Now, some clarification: by “virtual” I mean that you have to make a prior assessment of the candidates who have a chance to win, because if you don’t, and if a person with little or no resources runs, then you’ll be driving all fund raising out of politics, which would then probably bias elections even more towards well-known incumbents and celebrities than is the case now.

What about excluding third party candidates if you apply the “virtual” notion? Well, I don’t see that applying the rule would make things any worse than they are now, since people already do that kind of exclusision of third party candidates. In fact, as time passes, applying the rule as stated may actually improve the chances of third party candidates, by driving spending down for major party candidates, thereby affecting the perceptions people have about the chances of third party candidates.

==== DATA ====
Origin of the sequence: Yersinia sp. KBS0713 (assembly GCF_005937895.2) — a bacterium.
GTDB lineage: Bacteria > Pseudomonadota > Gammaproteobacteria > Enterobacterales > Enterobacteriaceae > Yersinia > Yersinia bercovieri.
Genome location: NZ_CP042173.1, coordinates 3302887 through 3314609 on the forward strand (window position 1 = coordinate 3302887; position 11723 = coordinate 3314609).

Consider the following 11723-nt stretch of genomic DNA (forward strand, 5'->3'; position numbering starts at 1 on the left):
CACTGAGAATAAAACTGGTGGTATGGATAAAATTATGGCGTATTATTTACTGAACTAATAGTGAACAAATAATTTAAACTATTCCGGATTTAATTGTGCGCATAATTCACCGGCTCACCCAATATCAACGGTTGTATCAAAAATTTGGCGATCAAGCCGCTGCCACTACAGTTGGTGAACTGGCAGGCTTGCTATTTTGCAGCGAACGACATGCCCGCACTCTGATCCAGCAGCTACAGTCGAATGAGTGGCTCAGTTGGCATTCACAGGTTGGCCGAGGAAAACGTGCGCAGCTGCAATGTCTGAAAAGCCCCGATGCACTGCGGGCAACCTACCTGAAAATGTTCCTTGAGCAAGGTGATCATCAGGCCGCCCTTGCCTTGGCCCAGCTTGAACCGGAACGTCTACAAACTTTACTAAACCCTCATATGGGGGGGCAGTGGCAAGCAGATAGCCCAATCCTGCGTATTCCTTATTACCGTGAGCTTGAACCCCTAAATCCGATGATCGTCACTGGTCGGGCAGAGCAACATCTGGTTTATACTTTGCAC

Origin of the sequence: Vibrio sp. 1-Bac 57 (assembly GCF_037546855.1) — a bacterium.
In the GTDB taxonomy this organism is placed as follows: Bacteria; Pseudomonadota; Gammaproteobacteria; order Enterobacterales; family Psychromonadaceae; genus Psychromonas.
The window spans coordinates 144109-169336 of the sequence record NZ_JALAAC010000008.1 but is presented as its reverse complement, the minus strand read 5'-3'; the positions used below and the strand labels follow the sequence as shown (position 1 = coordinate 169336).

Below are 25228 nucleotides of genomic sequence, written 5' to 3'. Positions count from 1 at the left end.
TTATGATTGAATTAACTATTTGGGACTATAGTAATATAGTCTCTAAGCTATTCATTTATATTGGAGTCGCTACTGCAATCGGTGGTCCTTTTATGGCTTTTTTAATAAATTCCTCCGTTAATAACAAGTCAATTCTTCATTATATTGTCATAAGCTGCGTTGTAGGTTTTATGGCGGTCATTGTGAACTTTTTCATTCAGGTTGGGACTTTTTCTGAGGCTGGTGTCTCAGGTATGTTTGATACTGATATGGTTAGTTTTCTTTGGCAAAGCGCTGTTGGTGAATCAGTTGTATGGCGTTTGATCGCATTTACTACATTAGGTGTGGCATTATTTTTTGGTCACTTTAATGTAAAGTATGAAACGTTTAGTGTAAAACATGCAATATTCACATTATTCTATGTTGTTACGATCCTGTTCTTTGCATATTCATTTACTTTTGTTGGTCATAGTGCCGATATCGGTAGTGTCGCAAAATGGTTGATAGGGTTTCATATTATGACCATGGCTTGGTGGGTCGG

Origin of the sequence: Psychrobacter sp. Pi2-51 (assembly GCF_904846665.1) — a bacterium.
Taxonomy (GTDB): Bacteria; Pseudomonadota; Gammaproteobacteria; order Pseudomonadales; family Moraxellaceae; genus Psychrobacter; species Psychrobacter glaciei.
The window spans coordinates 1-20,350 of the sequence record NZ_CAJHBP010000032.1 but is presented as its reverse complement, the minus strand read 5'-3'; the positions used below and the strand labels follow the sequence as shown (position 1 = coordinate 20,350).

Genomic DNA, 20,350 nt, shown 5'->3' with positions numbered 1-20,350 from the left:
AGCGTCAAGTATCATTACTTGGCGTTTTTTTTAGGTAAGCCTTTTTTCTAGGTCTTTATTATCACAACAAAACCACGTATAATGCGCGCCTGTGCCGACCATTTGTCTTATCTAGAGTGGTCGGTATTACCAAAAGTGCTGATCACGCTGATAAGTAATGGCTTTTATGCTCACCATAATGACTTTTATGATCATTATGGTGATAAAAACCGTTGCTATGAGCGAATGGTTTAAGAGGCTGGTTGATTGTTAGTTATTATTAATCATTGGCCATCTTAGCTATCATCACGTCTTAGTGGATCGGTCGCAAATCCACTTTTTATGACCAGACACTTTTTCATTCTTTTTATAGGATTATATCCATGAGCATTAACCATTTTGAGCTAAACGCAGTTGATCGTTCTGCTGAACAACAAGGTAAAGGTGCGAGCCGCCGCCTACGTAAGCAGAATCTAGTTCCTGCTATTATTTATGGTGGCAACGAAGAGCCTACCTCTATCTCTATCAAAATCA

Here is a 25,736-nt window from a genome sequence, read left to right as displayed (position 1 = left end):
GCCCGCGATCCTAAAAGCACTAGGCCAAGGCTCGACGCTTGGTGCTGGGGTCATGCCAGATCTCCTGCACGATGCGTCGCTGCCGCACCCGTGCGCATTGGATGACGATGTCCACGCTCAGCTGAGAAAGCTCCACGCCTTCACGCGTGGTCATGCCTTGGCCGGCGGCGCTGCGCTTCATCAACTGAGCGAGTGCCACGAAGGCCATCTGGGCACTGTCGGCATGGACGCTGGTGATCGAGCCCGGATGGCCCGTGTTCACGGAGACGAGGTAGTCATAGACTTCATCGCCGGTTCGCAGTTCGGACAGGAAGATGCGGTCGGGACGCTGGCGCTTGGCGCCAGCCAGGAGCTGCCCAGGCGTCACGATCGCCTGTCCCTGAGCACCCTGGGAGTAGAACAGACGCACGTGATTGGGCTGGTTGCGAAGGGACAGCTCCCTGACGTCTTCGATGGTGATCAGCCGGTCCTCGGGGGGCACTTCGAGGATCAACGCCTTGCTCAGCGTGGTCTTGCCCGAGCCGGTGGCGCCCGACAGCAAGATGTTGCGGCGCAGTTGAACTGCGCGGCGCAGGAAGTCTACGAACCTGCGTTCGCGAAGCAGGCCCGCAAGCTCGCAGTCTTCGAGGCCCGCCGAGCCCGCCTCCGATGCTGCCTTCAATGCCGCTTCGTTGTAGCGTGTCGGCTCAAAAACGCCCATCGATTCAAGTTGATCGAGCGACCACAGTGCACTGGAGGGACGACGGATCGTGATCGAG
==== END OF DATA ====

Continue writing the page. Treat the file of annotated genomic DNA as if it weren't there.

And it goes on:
A final point: to get enough people following this rule for it to be effective, we’ll need a movement to mobilize people to use it. This could begin by making the idea go viral on the web (get it picked up by Upworthy), and continue with petition drives aimed at candidates for office. What if, in a Congressional primary, general election, or both, the major candidates for office were presented with petitions signed by 50,000 voters saying that the undersigned will vote for the candidate who, along with her/his supporters, spent the least amount of money? Would they compete for that distinction and the 50,000 votes?

I think they would!

16 responses to “Getting Big Money Out of Politics: A Solution

  1. Important topic, thank you. We have to find some way to keep the oligarchs from buying elections.